Three plane rides later, one of them very, very long, we got there. We touched down in Melbourne, picked up our car, and started driving along the very scenic Great Ocean Road. We stopped numerous times to take in the views, including a visit to the 12 Apostles, a collection of striking rock formations just off the cliff-faced southern coast of Australia.
Above: Molly and me at the 12 Apostles and "The Grotto."
We then took a ferry to Kangaroo Island, a remote area with few people and abundant Australian wildlife. In one day, we saw a wild kangaroo (pictured above), koala bear, wallaby, echidna (like a porcupine), and seals.
Also on Kangaroo Island were these "Remarkable Rocks," oddly-shaped granite rock formations that were very fun to play on.
We also got to see some sea lions up close on Kangaroo Island.
From Kangaroo Island, we drove north to Saddleworth, a tiny rural town where Melanie (David's bride) is from. Here, we took a bus tour through Barossa Valley and visited several of the region's wineries . Back at Mel's parents' house, we had a traditional Australian "barbie" and played a couple of rounds of golf on the miniature par 3 course that Mel's dad created in the back yard.
We then went to Martindale Hall, a mansion built in 1879. The remote house currently functions as a museum during the day and a bed and breakfast at night. Guests of the bed and breakfast are encouraged to explore, sit in the furniture, and play on the enormous billiards table (the first one ever built with automatic ball return, constructed from bamboo poles). I also found an interesting medical text from 1888.
The wedding was held on the front lawn of the mansion at dusk, and it was beautiful. After the ceremony, the wedding guests mingled outside for a while, and then went inside for food and dancing. It was pretty amazing to be drink, eat, and dance on the floor of this century-old mansion.
After David's wedding, Molly's brother Michael and I were talking to the Jesuit priest who performed the marriage. When we mentioned that we would be in Sydney for New Year's Eve, he told us about a Jesuit school in Sydney named St. Aloysius, which was located on a small piece of land overlooking Sydney Harbour. He said the view of the New Year's Eve fireworks from there would be unbeatable, and that we should look up the number to the Jesuit community when we got there, mention his name, and ask if we could join them for New Year's Eve. When we got to Sydney at about noon on New Year's Eve, I did just that, and the priest I talked to said he would leave seven tickets for us. This was incredible news, since we had heard that one must be downtown by 3:00 p.m., and some people camp out all night, to get good spots.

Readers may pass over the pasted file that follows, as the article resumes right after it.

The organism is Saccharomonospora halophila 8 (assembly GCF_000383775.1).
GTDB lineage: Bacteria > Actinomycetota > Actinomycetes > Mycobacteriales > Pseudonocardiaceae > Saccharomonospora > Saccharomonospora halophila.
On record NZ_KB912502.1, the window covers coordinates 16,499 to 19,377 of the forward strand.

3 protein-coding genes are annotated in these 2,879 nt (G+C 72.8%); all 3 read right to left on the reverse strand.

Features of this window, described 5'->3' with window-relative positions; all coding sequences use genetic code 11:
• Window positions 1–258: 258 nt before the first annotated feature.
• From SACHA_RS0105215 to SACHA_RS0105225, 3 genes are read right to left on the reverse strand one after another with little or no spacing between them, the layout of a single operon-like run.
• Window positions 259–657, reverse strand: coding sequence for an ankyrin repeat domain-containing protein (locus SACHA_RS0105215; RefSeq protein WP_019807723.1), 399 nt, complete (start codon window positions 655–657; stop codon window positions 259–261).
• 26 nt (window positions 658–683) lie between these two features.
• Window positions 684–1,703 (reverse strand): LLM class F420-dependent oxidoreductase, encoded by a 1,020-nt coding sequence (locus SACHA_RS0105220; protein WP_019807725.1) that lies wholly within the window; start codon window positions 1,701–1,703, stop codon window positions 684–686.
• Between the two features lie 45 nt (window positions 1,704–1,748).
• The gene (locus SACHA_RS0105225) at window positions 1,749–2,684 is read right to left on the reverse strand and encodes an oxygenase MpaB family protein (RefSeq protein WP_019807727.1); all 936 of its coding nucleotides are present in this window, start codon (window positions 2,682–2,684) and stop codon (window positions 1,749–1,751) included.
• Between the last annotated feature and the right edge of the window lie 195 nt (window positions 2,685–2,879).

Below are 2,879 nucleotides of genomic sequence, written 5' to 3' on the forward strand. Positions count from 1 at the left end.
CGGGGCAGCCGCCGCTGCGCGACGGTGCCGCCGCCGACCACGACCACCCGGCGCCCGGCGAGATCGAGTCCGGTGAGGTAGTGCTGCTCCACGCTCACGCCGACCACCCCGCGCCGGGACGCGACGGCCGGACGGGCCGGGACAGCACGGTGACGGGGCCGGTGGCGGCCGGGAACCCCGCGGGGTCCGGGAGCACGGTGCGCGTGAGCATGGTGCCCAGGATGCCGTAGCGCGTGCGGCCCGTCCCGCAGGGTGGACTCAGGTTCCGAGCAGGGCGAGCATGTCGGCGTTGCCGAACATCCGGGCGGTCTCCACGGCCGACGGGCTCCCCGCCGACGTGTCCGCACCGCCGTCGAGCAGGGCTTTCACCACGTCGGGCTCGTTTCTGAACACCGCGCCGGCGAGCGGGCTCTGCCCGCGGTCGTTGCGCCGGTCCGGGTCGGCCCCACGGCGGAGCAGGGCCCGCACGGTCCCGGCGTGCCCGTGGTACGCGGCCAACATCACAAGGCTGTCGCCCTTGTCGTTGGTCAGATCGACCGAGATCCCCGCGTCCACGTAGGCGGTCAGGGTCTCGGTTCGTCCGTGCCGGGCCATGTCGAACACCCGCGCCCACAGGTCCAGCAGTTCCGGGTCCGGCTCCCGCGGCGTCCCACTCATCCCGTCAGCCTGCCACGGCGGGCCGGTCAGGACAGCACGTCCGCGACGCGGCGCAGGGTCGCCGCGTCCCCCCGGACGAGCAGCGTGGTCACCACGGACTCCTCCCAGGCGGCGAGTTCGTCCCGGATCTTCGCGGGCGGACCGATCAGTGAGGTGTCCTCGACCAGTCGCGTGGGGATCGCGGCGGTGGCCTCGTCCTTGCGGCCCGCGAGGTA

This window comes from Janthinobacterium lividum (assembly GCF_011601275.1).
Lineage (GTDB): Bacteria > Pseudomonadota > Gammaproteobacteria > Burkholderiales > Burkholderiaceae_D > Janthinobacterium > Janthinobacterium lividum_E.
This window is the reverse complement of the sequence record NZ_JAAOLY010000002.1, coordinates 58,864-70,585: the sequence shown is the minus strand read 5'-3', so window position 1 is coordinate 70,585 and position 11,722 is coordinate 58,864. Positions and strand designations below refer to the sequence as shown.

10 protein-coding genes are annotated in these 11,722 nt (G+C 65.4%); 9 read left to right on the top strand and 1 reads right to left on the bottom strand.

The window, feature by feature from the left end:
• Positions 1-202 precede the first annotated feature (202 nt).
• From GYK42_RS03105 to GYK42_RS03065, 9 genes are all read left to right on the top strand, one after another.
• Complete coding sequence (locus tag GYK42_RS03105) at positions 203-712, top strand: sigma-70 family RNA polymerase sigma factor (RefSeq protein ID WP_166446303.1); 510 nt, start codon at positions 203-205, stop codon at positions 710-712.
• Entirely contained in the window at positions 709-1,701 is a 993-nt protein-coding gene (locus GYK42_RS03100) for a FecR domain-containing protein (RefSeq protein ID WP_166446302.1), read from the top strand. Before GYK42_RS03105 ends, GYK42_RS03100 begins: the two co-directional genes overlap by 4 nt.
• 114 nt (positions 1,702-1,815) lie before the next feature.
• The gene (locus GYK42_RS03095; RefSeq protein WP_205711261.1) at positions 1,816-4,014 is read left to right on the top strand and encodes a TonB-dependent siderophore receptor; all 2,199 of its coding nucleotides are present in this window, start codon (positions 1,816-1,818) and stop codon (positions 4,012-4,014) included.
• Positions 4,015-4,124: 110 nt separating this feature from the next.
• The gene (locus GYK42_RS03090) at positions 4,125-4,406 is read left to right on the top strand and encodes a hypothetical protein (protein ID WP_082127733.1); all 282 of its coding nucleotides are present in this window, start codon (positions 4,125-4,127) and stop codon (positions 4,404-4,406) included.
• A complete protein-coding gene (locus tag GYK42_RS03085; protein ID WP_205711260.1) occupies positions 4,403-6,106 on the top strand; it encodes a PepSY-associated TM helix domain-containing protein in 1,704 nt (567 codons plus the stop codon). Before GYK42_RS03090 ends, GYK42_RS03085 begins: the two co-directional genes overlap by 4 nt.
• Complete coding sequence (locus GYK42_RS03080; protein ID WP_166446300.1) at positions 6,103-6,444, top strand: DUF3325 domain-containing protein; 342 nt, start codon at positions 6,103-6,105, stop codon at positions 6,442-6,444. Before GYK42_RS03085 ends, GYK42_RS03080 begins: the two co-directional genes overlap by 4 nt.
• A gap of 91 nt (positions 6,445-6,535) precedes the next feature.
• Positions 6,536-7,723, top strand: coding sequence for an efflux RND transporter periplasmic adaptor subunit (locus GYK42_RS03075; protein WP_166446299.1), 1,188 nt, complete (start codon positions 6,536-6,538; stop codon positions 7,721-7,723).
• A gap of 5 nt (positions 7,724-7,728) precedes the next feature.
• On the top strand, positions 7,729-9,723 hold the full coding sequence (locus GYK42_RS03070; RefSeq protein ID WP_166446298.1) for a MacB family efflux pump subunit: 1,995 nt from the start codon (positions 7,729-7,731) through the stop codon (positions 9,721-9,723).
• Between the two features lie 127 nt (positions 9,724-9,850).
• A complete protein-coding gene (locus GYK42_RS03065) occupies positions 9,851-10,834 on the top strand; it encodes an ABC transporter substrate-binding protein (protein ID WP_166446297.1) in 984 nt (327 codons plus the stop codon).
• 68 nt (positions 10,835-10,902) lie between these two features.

So that evening, we took the train downtown, crossed the Sydney Harbour Bridge, and got off just on the other side. We weaved our way through the crowds and managed to find St. Aloysius, which it became apparent was having a charity event that night. We never found out how much everyone paid for their tickets, because ours were free. I'd say there were about 200 people on the large fourth floor roof of the school, which, as advertised, had an amazing view of the bridge and the harbour. We were just in time for the 9:00 fireworks show, and stuck around for the midnight show, which was awesome. It also happened to be the 75th anniversary of the Sydney Harbour Bridge this year, so the celebration was even more extravagant than usual. Fireworks were going off across the whole sky, the bridge, barges, and downtown buildings. It was quite a memorable display.
The next five days were spent in Sydney. Highlights included climbing to the top of the Sydney Harbour Bridge (Molly excused herself from this activity--there was some lame rule about being more than 24 weeks pregnant), visiting the beautiful Bondi Beach (unfortunately we missed Paris Hilton, who was there the same day), touring the Sydney Opera House, visiting the Royal Botanic Gardens, taking a day trip to the very scenic Blue Mountains, going on a seafood buffet lunch cruise on the harbour, exploring "The Rocks," which is a historic area on the waterfront with lots of shops and pubs, and taking on some Aussies (and beating all but two of them) in a poker tournament at a pub near our apartment. If you click on the picture below of the Sydney Harbour Bridge on the left with some buildings to the right, you will get an enlarged picture and be able to see 1) the building which we stood on top of to watch the fireworks (a red building with a big white cross on it) and 2) people standing on top of the bridge, which is where I later stood with Molly's brother and dad.
Overall, the trip was was an unforgettable experience. We would return in a heartbeat.